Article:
Jan. 22 — The markets are acting like a yo-yo: down, up, down and so on.
Corn is down one to three cents a bushel, beans are down eight to 17 cents a bushel, wheat is down three to six cents a bushel, canola is down $8 to $10 per tonne and barley is unchanged to up $1.50 per tonne.
Crude oil was unchanged to up 25 cents a bushel today and the Canadian dollar finished up at US79.50 cents.
Any little bit of news is enough to move the markets and if you get two or three things happening, either good or bad, it is enough to move the markets a fair amount, as we have seen the past few days.
Changes again in weather forecasts for Argentina now call for possible showers for the coming weekend. Add to that a weaker energy market, a higher dollar and the possibility of reduced buying by the Chinese over the next week as they enter into their Lunar New Year celebrations, and those are more than enough reasons for the markets to fall back yet again.
I have had responses from readers in various areas in Manitoba, Alberta and Saskatchewan confirming that grain companies are offering some attractive basis levels to encourage deliveries.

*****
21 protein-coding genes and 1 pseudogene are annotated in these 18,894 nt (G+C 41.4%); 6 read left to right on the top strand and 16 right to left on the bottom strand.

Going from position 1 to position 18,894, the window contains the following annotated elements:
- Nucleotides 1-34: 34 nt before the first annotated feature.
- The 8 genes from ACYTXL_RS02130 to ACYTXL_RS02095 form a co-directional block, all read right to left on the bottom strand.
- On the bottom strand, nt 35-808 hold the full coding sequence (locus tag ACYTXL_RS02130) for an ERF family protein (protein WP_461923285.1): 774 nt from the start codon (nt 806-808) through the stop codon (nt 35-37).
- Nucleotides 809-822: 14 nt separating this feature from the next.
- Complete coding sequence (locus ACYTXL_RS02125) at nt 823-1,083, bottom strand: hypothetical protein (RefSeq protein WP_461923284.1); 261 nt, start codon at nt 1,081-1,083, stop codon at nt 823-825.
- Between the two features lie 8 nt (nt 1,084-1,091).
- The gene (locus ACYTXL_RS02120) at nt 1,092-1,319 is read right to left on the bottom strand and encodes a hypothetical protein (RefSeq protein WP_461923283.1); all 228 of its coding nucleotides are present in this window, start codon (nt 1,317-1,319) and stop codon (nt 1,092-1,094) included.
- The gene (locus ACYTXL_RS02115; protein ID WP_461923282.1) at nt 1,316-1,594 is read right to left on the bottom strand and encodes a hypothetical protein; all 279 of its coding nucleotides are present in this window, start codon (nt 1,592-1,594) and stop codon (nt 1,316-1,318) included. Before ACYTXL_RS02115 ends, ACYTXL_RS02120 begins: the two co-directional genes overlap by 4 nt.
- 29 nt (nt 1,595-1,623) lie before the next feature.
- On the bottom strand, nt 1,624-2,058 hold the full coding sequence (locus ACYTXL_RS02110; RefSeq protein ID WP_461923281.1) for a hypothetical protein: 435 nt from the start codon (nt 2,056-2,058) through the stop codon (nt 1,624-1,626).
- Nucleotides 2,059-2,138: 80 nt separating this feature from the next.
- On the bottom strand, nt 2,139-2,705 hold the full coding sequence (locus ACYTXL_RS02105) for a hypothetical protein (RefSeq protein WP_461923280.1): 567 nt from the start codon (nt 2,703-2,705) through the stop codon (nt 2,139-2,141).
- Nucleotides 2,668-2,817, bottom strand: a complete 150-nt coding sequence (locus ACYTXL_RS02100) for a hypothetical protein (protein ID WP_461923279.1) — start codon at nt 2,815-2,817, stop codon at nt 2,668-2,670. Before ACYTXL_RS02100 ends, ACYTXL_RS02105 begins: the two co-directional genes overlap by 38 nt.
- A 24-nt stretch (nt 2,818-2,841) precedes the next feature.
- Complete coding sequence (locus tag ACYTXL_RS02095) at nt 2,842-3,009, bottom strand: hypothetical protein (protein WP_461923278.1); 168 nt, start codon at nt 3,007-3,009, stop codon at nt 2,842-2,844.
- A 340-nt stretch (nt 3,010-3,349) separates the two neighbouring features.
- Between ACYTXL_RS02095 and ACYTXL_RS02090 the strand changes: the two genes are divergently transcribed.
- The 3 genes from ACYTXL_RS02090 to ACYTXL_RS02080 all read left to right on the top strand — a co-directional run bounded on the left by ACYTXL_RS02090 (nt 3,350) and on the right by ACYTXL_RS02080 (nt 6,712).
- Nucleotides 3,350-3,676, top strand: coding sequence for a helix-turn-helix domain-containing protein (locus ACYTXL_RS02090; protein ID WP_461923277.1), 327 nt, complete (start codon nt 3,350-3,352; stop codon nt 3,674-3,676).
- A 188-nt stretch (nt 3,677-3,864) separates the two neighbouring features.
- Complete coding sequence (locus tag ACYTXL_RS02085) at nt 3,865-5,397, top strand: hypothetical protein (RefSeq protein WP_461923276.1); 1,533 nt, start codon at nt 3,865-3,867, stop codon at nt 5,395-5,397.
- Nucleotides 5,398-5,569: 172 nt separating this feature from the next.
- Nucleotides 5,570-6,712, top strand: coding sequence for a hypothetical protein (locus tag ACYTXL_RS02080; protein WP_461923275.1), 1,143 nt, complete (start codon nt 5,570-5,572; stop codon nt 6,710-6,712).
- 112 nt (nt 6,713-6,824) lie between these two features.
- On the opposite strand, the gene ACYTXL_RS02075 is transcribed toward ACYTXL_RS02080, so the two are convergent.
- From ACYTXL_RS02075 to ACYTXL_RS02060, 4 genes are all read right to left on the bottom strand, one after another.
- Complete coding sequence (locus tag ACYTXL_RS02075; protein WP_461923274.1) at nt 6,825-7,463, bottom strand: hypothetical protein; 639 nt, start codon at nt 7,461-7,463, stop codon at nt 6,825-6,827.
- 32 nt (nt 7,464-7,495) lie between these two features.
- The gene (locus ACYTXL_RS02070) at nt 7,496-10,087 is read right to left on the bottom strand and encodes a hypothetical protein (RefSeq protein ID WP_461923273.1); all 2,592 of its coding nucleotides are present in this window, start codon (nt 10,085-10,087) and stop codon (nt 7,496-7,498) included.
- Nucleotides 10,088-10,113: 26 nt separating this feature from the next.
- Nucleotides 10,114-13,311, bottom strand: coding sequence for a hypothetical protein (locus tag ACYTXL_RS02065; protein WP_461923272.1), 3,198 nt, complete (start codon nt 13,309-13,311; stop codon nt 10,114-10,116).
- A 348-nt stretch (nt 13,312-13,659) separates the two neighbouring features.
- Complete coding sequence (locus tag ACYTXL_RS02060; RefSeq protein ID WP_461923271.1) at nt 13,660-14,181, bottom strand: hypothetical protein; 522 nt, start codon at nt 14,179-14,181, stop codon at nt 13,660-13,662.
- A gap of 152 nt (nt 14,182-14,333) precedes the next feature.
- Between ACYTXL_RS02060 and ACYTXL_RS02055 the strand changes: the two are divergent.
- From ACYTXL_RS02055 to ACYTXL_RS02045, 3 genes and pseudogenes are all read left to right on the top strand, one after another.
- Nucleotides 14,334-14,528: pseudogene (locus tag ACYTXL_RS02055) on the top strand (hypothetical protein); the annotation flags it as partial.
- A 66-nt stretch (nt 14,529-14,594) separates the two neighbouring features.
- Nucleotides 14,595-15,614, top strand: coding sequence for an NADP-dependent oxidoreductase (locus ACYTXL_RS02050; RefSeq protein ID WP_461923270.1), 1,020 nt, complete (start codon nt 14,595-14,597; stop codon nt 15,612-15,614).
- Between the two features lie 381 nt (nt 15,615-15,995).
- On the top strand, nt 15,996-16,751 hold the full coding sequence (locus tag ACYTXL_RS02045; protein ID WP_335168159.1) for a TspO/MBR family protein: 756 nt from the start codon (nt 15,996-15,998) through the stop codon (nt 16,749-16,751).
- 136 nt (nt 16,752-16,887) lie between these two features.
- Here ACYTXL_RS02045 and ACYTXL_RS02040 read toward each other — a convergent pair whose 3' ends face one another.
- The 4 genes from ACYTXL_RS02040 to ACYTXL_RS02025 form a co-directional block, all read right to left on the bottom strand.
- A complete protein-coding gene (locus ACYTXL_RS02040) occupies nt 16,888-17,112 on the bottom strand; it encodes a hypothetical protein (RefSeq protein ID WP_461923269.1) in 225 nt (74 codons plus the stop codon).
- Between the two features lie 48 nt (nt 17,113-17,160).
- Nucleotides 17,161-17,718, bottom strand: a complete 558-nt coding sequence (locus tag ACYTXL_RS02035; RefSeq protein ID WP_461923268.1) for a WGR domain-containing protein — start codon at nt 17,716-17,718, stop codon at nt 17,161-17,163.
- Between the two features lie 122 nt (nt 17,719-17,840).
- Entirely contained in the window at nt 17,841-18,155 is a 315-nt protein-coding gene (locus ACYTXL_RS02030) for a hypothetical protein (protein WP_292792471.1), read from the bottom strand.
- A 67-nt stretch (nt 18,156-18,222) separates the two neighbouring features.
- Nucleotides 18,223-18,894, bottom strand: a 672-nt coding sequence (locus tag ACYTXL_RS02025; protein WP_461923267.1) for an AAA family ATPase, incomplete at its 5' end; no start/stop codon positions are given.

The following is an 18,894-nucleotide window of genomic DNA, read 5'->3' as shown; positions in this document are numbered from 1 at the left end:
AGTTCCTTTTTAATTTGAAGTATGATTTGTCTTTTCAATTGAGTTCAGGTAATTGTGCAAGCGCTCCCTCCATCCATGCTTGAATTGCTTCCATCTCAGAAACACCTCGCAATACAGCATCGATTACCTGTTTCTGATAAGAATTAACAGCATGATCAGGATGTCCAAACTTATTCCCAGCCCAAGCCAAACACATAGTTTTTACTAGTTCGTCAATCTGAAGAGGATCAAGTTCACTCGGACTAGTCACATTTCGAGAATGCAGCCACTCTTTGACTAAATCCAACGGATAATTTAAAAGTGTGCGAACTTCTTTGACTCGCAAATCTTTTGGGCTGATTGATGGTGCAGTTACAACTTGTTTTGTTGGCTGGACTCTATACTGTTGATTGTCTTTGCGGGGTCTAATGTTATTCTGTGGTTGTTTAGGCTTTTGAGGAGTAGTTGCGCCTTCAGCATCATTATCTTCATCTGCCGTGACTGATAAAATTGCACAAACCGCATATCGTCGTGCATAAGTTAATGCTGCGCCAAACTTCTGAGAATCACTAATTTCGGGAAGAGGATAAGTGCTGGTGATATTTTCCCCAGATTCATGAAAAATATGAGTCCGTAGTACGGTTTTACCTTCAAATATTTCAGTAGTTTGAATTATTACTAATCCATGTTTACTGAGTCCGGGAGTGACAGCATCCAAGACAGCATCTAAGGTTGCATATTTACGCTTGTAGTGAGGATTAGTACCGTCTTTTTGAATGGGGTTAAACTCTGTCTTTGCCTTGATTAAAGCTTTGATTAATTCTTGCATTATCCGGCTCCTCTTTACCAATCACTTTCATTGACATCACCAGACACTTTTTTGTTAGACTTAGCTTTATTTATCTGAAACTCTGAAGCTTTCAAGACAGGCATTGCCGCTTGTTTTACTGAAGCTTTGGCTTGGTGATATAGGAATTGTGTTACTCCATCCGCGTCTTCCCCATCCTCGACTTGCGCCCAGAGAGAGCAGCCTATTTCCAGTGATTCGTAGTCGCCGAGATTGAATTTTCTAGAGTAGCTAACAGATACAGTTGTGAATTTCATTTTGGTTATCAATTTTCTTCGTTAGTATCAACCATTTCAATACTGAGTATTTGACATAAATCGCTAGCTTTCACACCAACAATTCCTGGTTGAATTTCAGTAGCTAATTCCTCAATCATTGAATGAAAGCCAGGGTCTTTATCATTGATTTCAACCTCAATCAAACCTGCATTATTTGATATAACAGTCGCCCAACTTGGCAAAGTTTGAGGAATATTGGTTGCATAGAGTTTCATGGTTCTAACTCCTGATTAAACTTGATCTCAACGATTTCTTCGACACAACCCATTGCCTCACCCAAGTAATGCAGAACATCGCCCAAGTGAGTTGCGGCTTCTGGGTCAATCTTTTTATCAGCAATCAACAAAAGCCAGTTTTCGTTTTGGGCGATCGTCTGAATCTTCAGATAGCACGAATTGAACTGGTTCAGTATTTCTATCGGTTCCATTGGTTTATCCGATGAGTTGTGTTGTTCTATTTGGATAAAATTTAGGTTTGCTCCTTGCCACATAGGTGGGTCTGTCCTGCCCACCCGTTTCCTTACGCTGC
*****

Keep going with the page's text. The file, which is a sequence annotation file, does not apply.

The offerings are very sporadic and can vary greatly between companies and even between delivery points within the same company, so do some calling around to various elevators and find out what is happening in your area before committing to anyone. These offers are usually short-lived as they only need limited tonnes to fill a sale, so it is first come first serve.
Don’t wait for them to call you or you might be left out altogether.
Your farm, your grain, your bottom line — your decision.
That’s all for today. — Brian
Brian Wittal has spent over 27 years in the grain industry, including as an elevator manager and producer services representative for Alberta Wheat Pool, a regional sales manager for AgPro Grain and farm business representative for the Canadian Wheat Board, where he helped design some of the new pricing programs. He also operates his own company providing marketing and risk management advice for Prairie grain producers. Brian’s daily commentaries focus on how domestic and world market conditions affect you directly as a grain producers. He welcomes feedback and information on market conditions in your area, such as current offering prices, basis levels, trucking premiums and special crops contracts.